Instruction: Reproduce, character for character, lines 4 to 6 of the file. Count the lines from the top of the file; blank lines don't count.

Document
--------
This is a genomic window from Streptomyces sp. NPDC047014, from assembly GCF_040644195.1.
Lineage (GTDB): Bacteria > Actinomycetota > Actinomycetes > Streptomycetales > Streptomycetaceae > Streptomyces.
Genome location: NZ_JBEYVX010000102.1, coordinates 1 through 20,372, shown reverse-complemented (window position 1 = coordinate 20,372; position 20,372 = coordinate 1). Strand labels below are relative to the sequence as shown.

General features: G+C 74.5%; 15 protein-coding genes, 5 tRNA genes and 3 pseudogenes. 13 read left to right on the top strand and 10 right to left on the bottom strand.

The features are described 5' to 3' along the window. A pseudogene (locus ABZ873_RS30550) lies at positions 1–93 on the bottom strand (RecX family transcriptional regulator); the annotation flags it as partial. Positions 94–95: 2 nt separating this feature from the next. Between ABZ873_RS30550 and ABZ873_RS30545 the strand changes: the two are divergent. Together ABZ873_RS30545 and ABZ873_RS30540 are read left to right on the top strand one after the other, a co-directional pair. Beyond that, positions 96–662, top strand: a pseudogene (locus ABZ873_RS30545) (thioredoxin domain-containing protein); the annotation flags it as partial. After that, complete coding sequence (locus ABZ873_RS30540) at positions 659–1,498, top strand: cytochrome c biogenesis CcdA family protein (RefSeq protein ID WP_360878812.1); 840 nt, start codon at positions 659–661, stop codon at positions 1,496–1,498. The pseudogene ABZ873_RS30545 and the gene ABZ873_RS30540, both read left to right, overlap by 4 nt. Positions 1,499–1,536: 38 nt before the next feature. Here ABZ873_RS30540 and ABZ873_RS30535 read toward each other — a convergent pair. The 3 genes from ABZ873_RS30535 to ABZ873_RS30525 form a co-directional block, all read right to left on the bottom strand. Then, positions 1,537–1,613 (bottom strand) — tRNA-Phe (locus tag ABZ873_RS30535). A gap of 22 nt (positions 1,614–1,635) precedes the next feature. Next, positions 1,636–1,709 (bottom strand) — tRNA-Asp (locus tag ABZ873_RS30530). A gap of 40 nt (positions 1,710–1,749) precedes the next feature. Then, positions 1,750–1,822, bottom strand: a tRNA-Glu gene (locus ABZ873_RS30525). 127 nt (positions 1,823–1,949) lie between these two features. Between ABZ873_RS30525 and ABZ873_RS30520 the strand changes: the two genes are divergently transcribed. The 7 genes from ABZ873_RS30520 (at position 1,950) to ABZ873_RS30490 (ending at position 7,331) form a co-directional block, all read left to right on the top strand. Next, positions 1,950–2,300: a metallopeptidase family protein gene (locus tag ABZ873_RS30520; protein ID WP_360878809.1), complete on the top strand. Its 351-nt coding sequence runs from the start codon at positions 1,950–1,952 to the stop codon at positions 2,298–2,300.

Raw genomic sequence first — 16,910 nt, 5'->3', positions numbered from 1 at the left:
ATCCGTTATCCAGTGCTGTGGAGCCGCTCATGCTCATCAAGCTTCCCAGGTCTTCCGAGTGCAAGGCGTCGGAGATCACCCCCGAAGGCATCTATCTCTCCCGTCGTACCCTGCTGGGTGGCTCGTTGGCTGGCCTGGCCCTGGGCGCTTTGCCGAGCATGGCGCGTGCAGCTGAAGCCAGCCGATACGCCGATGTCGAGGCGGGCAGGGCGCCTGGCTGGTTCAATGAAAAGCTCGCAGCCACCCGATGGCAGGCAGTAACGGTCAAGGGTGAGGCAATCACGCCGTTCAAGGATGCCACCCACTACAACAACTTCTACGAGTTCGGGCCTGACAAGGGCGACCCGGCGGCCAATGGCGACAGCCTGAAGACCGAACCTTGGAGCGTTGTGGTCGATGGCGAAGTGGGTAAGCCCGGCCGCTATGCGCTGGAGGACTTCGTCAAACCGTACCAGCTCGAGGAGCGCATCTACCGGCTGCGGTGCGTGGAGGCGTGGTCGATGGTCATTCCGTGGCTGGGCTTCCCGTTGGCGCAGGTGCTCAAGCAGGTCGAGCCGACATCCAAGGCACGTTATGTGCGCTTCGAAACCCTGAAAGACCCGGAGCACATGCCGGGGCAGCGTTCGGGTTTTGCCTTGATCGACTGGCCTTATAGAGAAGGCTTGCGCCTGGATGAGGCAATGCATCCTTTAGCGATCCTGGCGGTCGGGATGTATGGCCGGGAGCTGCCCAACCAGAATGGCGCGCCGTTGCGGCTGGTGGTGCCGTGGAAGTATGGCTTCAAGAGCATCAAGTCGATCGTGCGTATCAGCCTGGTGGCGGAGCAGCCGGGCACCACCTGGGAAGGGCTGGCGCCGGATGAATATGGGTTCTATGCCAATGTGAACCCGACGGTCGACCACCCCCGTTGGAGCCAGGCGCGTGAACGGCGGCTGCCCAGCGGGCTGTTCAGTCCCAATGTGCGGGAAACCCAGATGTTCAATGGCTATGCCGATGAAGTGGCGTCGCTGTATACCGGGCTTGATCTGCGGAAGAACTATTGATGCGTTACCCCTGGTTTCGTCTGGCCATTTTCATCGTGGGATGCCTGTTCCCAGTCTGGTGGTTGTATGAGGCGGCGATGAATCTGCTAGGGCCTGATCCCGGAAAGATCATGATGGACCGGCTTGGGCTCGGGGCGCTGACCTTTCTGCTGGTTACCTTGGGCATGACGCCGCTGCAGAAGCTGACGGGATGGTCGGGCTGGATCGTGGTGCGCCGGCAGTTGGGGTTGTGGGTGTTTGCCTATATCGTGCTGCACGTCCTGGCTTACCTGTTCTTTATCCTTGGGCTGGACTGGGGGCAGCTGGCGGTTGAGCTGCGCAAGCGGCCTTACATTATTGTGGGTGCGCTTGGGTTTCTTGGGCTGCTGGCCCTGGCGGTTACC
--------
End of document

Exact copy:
General features: G+C 74.5%; 15 protein-coding genes, 5 tRNA genes and 3 pseudogenes. 13 read left to right on the top strand and 10 right to left on the bottom strand.

The features are described 5' to 3' along the window. A pseudogene (locus ABZ873_RS30550) lies at positions 1–93 on the bottom strand (RecX family transcriptional regulator); the annotation flags it as partial. Positions 94–95: 2 nt separating this feature from the next. Between ABZ873_RS30550 and ABZ873_RS30545 the strand changes: the two are divergent. Together ABZ873_RS30545 and ABZ873_RS30540 are read left to right on the top strand one after the other, a co-directional pair. Beyond that, positions 96–662, top strand: a pseudogene (locus ABZ873_RS30545) (thioredoxin domain-containing protein); the annotation flags it as partial. After that, complete coding sequence (locus ABZ873_RS30540) at positions 659–1,498, top strand: cytochrome c biogenesis CcdA family protein (RefSeq protein ID WP_360878812.1); 840 nt, start codon at positions 659–661, stop codon at positions 1,496–1,498. The pseudogene ABZ873_RS30545 and the gene ABZ873_RS30540, both read left to right, overlap by 4 nt. Positions 1,499–1,536: 38 nt before the next feature. Here ABZ873_RS30540 and ABZ873_RS30535 read toward each other — a convergent pair. The 3 genes from ABZ873_RS30535 to ABZ873_RS30525 form a co-directional block, all read right to left on the bottom strand. Then, positions 1,537–1,613 (bottom strand) — tRNA-Phe (locus tag ABZ873_RS30535). A gap of 22 nt (positions 1,614–1,635) precedes the next feature. Next, positions 1,636–1,709 (bottom strand) — tRNA-Asp (locus tag ABZ873_RS30530). A gap of 40 nt (positions 1,710–1,749) precedes the next feature. Then, positions 1,750–1,822, bottom strand: a tRNA-Glu gene (locus ABZ873_RS30525). 127 nt (positions 1,823–1,949) lie between these two features. Between ABZ873_RS30525 and ABZ873_RS30520 the strand changes: the two genes are divergently transcribed. The 7 genes from ABZ873_RS30520 (at position 1,950) to ABZ873_RS30490 (ending at position 7,331) form a co-directional block, all read left to right on the top strand. Next, positions 1,950–2,300: a metallopeptidase family protein gene (locus tag ABZ873_RS30520; protein ID WP_360878809.1), complete on the top strand. Its 351-nt coding sequence runs from the start codon at positions 1,950–1,952 to the stop codon at positions 2,298–2,300.

Raw genomic sequence first — 16,910 nt, 5'->3', positions numbered from 1 at the left: